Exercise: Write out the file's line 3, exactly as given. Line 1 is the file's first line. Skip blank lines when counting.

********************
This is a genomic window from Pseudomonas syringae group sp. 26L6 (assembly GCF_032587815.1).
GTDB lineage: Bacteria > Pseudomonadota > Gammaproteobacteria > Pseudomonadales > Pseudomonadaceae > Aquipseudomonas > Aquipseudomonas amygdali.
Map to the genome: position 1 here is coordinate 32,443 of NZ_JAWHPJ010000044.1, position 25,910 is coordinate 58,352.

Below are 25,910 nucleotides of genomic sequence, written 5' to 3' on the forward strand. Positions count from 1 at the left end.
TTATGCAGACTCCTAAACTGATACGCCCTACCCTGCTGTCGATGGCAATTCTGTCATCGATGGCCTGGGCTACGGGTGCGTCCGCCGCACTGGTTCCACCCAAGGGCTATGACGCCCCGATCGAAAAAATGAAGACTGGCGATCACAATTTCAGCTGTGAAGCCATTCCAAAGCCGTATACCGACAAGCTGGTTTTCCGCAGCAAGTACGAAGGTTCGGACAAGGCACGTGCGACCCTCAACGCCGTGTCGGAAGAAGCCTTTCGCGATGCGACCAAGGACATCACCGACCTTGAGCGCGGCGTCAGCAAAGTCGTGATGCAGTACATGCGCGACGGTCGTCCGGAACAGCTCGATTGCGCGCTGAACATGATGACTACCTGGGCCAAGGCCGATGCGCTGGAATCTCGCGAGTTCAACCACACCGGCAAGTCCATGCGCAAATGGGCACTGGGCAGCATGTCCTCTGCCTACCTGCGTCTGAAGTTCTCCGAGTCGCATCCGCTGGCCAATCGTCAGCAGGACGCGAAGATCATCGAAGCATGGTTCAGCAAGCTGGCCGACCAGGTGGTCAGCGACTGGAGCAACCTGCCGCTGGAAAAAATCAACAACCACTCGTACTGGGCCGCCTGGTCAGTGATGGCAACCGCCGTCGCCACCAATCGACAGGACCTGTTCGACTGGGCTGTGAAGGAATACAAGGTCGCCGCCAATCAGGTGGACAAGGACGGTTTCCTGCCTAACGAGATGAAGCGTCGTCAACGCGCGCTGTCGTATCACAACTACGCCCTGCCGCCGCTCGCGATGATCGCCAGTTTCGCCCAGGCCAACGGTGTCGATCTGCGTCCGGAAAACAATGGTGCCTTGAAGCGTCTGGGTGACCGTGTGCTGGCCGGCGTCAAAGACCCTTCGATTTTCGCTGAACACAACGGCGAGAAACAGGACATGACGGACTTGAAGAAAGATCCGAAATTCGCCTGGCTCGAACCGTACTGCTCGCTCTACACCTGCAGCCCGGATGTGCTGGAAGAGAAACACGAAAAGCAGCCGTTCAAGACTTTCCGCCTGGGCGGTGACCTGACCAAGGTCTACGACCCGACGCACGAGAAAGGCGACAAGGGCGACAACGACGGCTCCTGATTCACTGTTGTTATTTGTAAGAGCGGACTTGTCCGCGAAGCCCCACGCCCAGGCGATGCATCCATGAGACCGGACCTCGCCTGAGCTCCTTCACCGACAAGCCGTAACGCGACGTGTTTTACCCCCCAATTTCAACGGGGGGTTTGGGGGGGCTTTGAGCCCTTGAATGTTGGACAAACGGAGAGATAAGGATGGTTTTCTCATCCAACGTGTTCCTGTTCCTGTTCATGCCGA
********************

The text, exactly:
Map to the genome: position 1 here is coordinate 32,443 of NZ_JAWHPJ010000044.1, position 25,910 is coordinate 58,352.